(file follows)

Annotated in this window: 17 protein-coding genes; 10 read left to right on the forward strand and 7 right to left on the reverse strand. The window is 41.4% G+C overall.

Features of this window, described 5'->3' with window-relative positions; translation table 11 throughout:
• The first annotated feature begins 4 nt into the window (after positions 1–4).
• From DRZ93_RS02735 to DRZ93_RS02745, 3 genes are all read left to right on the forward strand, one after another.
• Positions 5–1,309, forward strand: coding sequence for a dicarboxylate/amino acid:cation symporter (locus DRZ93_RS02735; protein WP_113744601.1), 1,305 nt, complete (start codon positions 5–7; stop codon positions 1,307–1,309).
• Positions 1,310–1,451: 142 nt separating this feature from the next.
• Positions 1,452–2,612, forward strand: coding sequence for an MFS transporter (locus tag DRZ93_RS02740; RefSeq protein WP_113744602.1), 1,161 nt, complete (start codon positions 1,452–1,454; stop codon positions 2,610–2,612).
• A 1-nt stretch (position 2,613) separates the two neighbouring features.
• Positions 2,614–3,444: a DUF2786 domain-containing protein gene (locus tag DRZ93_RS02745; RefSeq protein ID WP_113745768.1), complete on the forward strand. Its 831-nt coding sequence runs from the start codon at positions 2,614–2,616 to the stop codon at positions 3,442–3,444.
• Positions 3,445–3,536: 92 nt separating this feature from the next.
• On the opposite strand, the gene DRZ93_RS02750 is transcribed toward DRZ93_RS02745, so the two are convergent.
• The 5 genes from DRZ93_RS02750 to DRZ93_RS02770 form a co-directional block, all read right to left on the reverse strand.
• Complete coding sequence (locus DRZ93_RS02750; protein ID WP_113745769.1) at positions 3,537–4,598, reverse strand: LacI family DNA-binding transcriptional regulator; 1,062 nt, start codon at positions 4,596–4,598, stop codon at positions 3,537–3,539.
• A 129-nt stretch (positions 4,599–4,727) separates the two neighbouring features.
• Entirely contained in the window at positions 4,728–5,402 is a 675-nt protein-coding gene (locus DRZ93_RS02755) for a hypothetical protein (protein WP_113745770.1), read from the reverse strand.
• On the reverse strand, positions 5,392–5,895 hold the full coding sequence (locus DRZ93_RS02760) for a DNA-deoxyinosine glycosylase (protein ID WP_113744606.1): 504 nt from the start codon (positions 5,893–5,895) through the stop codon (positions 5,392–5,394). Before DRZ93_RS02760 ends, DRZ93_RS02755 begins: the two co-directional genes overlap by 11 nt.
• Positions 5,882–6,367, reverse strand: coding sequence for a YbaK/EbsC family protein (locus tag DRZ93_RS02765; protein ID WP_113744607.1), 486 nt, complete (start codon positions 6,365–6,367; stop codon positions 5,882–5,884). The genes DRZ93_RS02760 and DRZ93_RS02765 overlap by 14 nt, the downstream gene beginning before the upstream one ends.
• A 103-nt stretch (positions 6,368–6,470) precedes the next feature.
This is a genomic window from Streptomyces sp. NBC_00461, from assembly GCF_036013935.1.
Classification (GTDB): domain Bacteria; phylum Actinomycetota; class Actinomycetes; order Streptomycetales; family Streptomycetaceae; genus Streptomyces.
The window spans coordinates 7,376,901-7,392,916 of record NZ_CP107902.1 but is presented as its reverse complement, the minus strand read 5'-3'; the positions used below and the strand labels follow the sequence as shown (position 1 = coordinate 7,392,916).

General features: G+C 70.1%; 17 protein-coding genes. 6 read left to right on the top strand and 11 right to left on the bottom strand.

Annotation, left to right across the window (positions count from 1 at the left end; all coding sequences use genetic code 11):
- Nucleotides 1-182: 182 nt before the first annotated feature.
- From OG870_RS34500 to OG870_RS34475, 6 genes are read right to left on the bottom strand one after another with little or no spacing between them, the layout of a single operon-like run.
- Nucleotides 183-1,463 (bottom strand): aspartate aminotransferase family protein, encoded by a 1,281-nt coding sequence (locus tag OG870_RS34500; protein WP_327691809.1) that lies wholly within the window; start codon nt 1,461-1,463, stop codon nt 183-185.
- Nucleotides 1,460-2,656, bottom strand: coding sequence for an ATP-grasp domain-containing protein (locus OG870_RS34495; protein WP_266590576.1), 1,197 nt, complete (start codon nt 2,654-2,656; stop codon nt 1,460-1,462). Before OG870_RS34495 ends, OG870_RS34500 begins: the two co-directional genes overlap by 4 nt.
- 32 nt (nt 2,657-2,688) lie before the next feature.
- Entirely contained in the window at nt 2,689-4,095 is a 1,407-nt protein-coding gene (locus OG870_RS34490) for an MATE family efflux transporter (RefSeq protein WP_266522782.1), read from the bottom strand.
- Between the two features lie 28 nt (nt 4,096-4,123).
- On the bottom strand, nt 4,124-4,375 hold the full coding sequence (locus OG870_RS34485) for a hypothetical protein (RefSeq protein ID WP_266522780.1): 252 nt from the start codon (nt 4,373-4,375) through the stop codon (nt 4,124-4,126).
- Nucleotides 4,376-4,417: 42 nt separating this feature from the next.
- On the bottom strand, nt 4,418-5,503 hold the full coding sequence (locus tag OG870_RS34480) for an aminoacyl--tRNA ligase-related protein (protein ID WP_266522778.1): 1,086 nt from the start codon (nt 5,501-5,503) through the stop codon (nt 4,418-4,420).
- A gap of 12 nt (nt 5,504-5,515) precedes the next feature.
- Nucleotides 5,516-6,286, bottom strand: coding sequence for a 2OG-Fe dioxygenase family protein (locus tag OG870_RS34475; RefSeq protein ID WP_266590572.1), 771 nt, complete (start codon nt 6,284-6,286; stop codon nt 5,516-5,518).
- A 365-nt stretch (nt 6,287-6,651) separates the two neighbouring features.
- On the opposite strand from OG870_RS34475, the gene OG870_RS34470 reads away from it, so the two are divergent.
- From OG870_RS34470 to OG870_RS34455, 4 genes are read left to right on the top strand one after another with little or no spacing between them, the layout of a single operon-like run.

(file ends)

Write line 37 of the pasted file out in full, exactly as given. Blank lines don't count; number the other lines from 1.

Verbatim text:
- On the opposite strand from OG870_RS34475, the gene OG870_RS34470 reads away from it, so the two are divergent.